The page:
Originally published August 1 2014
How to cut down on food waste by learning label terminology
by PF Louis
(NaturalNews) Although the biggest waste of food comes from Big Ag, a handful of major food distributors, and retail grocers and restaurants, minimizing personal food waste is vital for preserving what you eat before it spoils while not exceeding your food budget.
William Fisher, vice president of science and policy for the Institute of Food Technologists and co-author of a report on food labeling published in the journal Comprehensive Reviews in Food Science and Food Safety, stated, "[F]ood waste in the home is mostly a problem in developed countries. In developing countries, the problem is getting food from the fields to the consumer before it spoils."
Those sticker dates in food storesFederally monitored labeling controls scant ingredient and minimal nutritional data only. But rules for when food products must be labeled with a date vary from state to state. For example, deadlines for stamping dates on egg cartons after packing can vary by twice as much in one state as another.
These dates are usually for grocers, letting them know when they should rotate their stock or even throw some of it out. And there's the first red flag for food waste by grocers.
But sticking to personal use, let's see how we can use those dates to our advantage and prevent our dollars from being wasted by spoiled, unused foods. First, it's good to understand what those dates really mean.
Sell by: This is solely intended to let retailers know when a product should be removed from store shelves and replaced with fresher items. But that date still gives a window of safe consumption for shoppers. This appears often on dairy products.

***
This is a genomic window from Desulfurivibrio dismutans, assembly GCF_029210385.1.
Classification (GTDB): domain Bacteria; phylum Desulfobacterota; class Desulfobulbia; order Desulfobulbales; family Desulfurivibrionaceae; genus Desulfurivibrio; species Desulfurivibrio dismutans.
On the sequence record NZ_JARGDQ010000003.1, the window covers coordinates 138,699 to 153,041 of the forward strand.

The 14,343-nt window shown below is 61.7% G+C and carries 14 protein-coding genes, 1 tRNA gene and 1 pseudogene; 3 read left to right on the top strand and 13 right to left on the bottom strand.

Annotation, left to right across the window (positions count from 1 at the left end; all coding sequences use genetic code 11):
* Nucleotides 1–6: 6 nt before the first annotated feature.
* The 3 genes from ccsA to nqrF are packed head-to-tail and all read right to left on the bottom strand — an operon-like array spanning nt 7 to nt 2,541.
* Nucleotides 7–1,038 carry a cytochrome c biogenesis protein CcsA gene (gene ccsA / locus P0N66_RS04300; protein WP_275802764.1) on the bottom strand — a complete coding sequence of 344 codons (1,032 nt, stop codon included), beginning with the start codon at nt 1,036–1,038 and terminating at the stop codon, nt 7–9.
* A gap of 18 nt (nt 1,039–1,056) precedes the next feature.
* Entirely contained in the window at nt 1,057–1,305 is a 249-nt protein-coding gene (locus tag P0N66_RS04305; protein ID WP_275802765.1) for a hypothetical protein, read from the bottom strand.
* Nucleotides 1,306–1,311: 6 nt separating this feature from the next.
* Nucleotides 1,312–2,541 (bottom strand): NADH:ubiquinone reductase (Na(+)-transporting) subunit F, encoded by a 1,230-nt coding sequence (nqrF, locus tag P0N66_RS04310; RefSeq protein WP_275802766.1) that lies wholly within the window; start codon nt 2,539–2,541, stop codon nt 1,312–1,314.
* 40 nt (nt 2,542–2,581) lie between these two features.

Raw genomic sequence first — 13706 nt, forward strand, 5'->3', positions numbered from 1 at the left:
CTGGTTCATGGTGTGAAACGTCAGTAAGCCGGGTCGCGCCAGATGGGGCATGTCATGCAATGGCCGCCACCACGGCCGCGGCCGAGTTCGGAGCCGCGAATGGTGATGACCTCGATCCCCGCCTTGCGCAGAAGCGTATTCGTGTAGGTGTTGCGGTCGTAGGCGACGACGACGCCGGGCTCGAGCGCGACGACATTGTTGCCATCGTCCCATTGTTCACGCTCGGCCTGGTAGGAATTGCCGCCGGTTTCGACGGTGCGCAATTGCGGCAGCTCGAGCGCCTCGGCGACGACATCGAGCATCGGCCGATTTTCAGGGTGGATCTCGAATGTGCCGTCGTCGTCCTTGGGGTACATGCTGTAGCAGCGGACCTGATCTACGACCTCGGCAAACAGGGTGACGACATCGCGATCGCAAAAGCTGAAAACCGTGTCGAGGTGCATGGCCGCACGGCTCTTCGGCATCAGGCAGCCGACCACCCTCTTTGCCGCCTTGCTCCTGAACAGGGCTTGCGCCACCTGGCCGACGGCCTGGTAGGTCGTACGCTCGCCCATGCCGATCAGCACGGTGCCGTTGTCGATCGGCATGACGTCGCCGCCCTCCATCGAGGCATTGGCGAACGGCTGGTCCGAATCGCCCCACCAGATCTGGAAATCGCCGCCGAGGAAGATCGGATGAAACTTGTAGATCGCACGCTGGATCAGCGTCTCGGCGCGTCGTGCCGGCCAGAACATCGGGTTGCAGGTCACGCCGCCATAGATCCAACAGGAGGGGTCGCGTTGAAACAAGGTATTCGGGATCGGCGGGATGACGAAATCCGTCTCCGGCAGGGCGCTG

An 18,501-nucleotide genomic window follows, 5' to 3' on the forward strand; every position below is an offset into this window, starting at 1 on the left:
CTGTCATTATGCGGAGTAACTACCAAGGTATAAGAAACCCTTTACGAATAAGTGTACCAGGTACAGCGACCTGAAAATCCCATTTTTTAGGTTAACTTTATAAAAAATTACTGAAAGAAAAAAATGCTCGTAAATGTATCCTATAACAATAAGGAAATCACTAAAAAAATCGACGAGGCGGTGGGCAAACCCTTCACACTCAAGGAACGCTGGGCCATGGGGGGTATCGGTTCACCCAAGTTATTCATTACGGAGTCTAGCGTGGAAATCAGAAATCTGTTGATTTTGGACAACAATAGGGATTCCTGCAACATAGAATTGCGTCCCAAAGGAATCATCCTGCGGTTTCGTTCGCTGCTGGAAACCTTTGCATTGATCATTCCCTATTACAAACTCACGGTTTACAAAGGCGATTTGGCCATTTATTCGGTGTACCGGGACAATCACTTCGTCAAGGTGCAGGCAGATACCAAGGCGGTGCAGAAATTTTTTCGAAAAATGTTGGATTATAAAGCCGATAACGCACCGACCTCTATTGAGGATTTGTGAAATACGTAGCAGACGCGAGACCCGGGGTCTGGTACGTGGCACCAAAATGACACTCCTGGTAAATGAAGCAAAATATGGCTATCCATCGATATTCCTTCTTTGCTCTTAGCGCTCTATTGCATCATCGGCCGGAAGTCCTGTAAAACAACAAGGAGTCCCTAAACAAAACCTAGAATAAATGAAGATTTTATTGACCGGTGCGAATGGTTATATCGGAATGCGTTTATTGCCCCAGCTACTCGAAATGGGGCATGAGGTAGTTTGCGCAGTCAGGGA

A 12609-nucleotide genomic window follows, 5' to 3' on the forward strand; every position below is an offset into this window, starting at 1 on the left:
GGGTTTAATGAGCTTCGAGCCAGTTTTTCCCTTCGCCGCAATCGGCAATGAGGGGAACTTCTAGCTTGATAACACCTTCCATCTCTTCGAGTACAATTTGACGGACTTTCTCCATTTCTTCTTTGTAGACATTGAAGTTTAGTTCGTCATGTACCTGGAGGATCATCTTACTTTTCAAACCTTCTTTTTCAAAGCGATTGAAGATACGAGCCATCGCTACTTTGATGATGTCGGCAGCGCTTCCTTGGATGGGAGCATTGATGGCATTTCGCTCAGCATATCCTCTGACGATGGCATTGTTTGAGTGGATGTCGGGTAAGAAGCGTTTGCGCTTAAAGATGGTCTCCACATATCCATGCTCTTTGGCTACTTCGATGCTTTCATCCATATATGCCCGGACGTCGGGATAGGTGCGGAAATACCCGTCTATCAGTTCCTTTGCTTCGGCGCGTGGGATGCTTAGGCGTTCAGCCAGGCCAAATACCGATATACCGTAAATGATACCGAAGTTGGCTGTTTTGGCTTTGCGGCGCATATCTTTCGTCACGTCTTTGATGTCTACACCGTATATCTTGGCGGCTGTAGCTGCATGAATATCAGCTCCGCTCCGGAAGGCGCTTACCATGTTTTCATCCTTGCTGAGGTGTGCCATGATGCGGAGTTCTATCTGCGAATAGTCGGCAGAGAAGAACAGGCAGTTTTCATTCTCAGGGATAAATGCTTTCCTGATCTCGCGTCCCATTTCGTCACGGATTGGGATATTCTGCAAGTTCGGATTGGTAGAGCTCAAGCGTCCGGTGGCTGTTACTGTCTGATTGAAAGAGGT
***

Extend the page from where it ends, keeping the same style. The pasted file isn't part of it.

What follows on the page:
If you see an item discounted with a sell-by date that is approaching, it may be worth the gamble to pick it up if you intend to use it completely sooner rather than later. About one-third of the product's shelf life typically remains after the sell-by date, according to Fisher.
Use by, Best by/if used by/if used before/before: All these terms refer to the date when a food's taste, quality and texture will begin to decline.
This applies mostly to baked goods (including breads), breakfast cereals and other packaged foods. Many of those dates can be up to a year after packaging. So if a package like that is on sale, pick it up if you feel that you can use it.
Expiration date: This is the date label that should have a skull and crossbones logo. It's the date that food manufacturers say food should be discarded or consumers could quite possibly entertain health problems.
Personal storage after purchasing Bananas that are starting to discolor and excessively soften shouldn't be discarded unless one is diabetic or pre-diabetic (metabolic syndrome disorder).
The complex carbohydrates in sufficiently over-ripened bananas break down into simple sugars, but brown spots on bananas indicate a rise in antioxidants. This is good for those who are not so sugar-sensitive.
Apples last without refrigeration for quite some time as long as they are intact, and since they are heavily sprayed, the Environmental Working Group lists non-organic apples as the "dirty dozen" leader. They should be organic only.
Your fridge should be between 34 and 40 degrees Fahrenheit. The freezer should be at or near zero degrees Fahrenheit. It's wise to purchase organic legumes and grains and keep them in glass jars inside of dark, dry spaces. Those will last quite a while.
The same is true with bulk potatoes. But when they begin sprouting or showing green spots, they're on the way out. The best way to minimize your foods' travel and warehouse time to the store is shopping at your local farmers' market.
If you want a more comprehensive, detailed list of how long different stored foods last after purchasing, click here.
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